Dutch Colonial Stone House and Local Antiques

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In the kitchen, an 18th-century English swing-leg table is surrounded by Pennsylvania plank-seat chairs. The crock nearest the center box on the mantel was made by a member of the Van Deusen family.

In the kitchen, an 18th-century English swing-leg table is surrounded by Pennsylvania plank-seat chairs. The crock nearest the center box on the mantel was made by a member of the Van Deusen family.

The Van Deusen House in Hurley, New York, was built in 1723 as a story-and-a-half stone cottage with a kitchen ell. This simple form (not the bell-shaped gambrel we usually dub “Dutch Colonial”) is rooted in medieval Dutch architecture.

The old Hudson Valley house underwent a major renovation in 1909 when three dormers were added, the central staircase was re-configured, and fireplaces that had been bricked over during the 19th century were uncovered. Otherwise, the house has remained more or less as built.

The owners, who are both antiques dealers, were conversant in different types and eras of antiques, but living in the Van Deusen House has heightened their appreciation for furniture, ironwork, fabrics, and crockery made in this area. Piece by piece, they have filled the house with things that fit the mellow old rooms: hooked rugs and quilts made in Hurley, furniture produced for country homes by long-ago area cabinetmakers, local hand-hammered metal. Metalwork has been of particular interest; the house’s first owner and namesake was a blacksmith, and much historic ironwork was original to the house.

In the master bedroom, American Empire furniture shares space with the current owner’s crewel embroidery, 18th-century Austrian ironwork, and an early 19th-century Chinese oxblood flambe vase.

In the master bedroom, American Empire furniture shares space with the current owner’s crewel embroidery, 18th-century Austrian ironwork, and an early 19th-century Chinese oxblood flambe vase.

The furnishings in the Van Deusen House are not all from the 18th century (though many are), nor is there a strict geographical criteria for the collection. Well-loved objects came from this very house, or from this town, or China, and from places in between. But the furnishing scheme relates to this house and to the agricultural history of Hurley. The home is furnished with antiques that show us things about the lives of Hudson River Valley farmers across three centuries.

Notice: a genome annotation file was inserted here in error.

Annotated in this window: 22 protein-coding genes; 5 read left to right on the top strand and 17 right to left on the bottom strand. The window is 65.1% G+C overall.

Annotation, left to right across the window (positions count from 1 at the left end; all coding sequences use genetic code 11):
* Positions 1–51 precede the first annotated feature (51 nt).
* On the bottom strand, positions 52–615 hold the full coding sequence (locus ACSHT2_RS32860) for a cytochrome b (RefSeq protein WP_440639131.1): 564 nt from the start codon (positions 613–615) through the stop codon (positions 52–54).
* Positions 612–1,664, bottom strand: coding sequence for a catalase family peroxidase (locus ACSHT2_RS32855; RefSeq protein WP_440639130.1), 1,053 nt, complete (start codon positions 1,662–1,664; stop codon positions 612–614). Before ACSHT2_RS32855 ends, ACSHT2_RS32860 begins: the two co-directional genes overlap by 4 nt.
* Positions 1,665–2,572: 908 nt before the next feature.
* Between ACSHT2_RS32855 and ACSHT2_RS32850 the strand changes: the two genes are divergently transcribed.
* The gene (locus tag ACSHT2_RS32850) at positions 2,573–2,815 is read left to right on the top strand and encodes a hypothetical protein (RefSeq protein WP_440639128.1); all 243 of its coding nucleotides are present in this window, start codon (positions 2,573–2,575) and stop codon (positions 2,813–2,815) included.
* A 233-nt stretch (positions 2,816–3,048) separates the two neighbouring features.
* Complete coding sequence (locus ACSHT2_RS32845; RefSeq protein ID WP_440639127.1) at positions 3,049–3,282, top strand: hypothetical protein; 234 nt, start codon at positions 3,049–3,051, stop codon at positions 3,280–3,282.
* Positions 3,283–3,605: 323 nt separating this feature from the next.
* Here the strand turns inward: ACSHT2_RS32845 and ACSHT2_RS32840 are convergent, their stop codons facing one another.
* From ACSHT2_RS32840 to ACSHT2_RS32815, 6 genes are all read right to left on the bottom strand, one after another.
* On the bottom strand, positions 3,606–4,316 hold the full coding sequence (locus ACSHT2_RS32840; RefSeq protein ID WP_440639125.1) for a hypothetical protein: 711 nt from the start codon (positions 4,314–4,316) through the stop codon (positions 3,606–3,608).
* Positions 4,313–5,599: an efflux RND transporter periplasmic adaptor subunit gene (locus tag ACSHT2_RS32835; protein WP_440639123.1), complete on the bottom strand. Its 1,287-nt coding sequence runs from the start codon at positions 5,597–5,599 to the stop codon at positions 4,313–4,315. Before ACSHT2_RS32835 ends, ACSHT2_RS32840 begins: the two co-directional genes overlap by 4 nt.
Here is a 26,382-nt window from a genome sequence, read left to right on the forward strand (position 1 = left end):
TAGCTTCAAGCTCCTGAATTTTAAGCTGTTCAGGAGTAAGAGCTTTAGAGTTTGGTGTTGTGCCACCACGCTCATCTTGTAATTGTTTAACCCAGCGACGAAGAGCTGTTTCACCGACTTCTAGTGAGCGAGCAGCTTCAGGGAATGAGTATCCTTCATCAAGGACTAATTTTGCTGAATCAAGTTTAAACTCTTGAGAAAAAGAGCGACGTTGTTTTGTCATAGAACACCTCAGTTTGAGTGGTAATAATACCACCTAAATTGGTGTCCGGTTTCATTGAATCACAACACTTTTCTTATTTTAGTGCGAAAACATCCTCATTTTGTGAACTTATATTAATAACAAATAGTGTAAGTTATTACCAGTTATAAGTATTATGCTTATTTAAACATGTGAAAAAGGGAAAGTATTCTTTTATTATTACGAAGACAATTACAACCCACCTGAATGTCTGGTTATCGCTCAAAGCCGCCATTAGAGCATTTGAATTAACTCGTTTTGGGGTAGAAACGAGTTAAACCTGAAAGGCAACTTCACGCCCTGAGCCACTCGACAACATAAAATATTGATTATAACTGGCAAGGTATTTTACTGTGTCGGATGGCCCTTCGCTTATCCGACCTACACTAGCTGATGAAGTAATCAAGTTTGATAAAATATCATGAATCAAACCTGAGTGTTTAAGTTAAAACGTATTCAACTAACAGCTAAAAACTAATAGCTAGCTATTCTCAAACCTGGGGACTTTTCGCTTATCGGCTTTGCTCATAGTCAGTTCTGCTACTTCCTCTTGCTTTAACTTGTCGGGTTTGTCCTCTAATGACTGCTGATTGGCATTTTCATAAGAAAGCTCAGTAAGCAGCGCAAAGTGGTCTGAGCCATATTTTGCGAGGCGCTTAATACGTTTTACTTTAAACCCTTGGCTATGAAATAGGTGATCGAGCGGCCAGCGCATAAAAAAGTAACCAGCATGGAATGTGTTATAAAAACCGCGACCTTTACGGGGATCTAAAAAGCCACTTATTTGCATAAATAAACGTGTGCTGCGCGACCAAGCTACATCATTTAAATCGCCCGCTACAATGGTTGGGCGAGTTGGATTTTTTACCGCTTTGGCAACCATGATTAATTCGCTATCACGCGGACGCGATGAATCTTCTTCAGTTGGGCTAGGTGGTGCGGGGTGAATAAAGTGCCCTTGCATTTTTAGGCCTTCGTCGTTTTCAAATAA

It isn’t surprising that the owners assembled a collection so sensitive to local history. From the moment they moved here, they began to work to heighten appreciation of Hurley’s antiquities; the wife was instrumental, in fact, in starting the Hurley Heritage Society.

The Town's Turbulent History

This is still a place of cornfields, old stone houses, and rural serenity. Local pride in the Dutch architecture is high; Hurley itself is a National Historic Landmark. The Van Deusen house has played a prominent role.

The most compelling feature of the village is the superb collection of stone houses lining either side of Main Street. They were built starting in 1669, after the first log huts put up by 12 Dutch and Huguenot families in 1661 were burned by the Exopus Indians of the Algonquin Nation. By then the territory was English, and Nieuw Dorp (New Village) was renamed Hurley, after Governor Francis Lovelace's ancestral home in England.

The front door and exterior shutters are painted a historical blue.

The front door and exterior shutters are painted a historical blue.

During the American Revolution, the English burned Kingston, New York's colonial capital. Hurley became a refuge for Kingston residents, and for one month in 1777, the state's capital. The Senate chamber was the Van Deusen House dining room (reportedly because its living room was too cold). The house was also a hiding place for state papers, and a prison for the noted Tory Cadwallader Colden.

Around 1797, Isabelle Hardenberg was born a slave in another of Hurley's stone houses. She became famous as the abolitionist and evangelist Sojourner Truth; rumors persist claiming the town was on the Underground Railroad.